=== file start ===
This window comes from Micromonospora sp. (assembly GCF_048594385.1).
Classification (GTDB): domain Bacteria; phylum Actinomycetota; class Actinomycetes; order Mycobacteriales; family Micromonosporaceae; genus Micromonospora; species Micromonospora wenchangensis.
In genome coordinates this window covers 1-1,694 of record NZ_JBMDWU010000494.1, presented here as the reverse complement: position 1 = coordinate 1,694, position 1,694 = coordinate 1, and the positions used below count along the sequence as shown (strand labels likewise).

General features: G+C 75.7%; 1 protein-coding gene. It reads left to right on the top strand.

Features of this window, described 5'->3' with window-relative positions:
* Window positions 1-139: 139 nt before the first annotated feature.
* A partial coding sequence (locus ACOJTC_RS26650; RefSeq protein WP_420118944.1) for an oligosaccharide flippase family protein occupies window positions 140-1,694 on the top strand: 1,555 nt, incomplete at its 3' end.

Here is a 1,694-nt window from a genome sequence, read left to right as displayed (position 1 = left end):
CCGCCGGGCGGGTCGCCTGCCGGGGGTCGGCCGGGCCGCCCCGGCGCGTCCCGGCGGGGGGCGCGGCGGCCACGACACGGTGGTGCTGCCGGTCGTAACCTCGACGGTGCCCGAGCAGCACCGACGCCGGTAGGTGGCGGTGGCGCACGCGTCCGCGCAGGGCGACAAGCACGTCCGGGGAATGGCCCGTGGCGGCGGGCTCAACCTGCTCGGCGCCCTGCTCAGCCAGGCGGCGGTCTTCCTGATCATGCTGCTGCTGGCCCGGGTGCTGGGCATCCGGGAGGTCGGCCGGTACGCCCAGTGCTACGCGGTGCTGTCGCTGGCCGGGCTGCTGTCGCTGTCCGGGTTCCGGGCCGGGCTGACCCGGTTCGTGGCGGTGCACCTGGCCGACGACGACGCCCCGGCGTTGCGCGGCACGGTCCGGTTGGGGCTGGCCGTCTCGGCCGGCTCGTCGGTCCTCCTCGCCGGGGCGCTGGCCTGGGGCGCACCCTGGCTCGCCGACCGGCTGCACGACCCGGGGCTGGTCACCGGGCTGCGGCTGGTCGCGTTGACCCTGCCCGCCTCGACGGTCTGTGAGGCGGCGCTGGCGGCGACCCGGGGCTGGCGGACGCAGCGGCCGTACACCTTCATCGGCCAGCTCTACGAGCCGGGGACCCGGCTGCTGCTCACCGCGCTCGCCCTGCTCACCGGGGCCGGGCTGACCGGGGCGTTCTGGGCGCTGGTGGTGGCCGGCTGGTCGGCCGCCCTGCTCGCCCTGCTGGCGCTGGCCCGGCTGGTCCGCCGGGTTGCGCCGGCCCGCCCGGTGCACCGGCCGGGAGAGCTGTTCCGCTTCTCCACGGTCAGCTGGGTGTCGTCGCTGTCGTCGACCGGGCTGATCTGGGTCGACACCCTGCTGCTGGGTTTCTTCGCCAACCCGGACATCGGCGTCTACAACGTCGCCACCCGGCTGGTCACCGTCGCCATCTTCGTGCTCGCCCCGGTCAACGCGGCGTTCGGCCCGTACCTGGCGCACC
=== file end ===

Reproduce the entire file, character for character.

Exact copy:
This window comes from Micromonospora sp. (assembly GCF_048594385.1).
Classification (GTDB): domain Bacteria; phylum Actinomycetota; class Actinomycetes; order Mycobacteriales; family Micromonosporaceae; genus Micromonospora; species Micromonospora wenchangensis.
In genome coordinates this window covers 1-1,694 of record NZ_JBMDWU010000494.1, presented here as the reverse complement: position 1 = coordinate 1,694, position 1,694 = coordinate 1, and the positions used below count along the sequence as shown (strand labels likewise).

General features: G+C 75.7%; 1 protein-coding gene. It reads left to right on the top strand.

Features of this window, described 5'->3' with window-relative positions:
* Window positions 1-139: 139 nt before the first annotated feature.
* A partial coding sequence (locus ACOJTC_RS26650; RefSeq protein WP_420118944.1) for an oligosaccharide flippase family protein occupies window positions 140-1,694 on the top strand: 1,555 nt, incomplete at its 3' end.

Here is a 1,694-nt window from a genome sequence, read left to right as displayed (position 1 = left end):
CCGCCGGGCGGGTCGCCTGCCGGGGGTCGGCCGGGCCGCCCCGGCGCGTCCCGGCGGGGGGCGCGGCGGCCACGACACGGTGGTGCTGCCGGTCGTAACCTCGACGGTGCCCGAGCAGCACCGACGCCGGTAGGTGGCGGTGGCGCACGCGTCCGCGCAGGGCGACAAGCACGTCCGGGGAATGGCCCGTGGCGGCGGGCTCAACCTGCTCGGCGCCCTGCTCAGCCAGGCGGCGGTCTTCCTGATCATGCTGCTGCTGGCCCGGGTGCTGGGCATCCGGGAGGTCGGCCGGTACGCCCAGTGCTACGCGGTGCTGTCGCTGGCCGGGCTGCTGTCGCTGTCCGGGTTCCGGGCCGGGCTGACCCGGTTCGTGGCGGTGCACCTGGCCGACGACGACGCCCCGGCGTTGCGCGGCACGGTCCGGTTGGGGCTGGCCGTCTCGGCCGGCTCGTCGGTCCTCCTCGCCGGGGCGCTGGCCTGGGGCGCACCCTGGCTCGCCGACCGGCTGCACGACCCGGGGCTGGTCACCGGGCTGCGGCTGGTCGCGTTGACCCTGCCCGCCTCGACGGTCTGTGAGGCGGCGCTGGCGGCGACCCGGGGCTGGCGGACGCAGCGGCCGTACACCTTCATCGGCCAGCTCTACGAGCCGGGGACCCGGCTGCTGCTCACCGCGCTCGCCCTGCTCACCGGGGCCGGGCTGACCGGGGCGTTCTGGGCGCTGGTGGTGGCCGGCTGGTCGGCCGCCCTGCTCGCCCTGCTGGCGCTGGCCCGGCTGGTCCGCCGGGTTGCGCCGGCCCGCCCGGTGCACCGGCCGGGAGAGCTGTTCCGCTTCTCCACGGTCAGCTGGGTGTCGTCGCTGTCGTCGACCGGGCTGATCTGGGTCGACACCCTGCTGCTGGGTTTCTTCGCCAACCCGGACATCGGCGTCTACAACGTCGCCACCCGGCTGGTCACCGTCGCCATCTTCGTGCTCGCCCCGGTCAACGCGGCGTTCGGCCCGTACCTGGCGCACC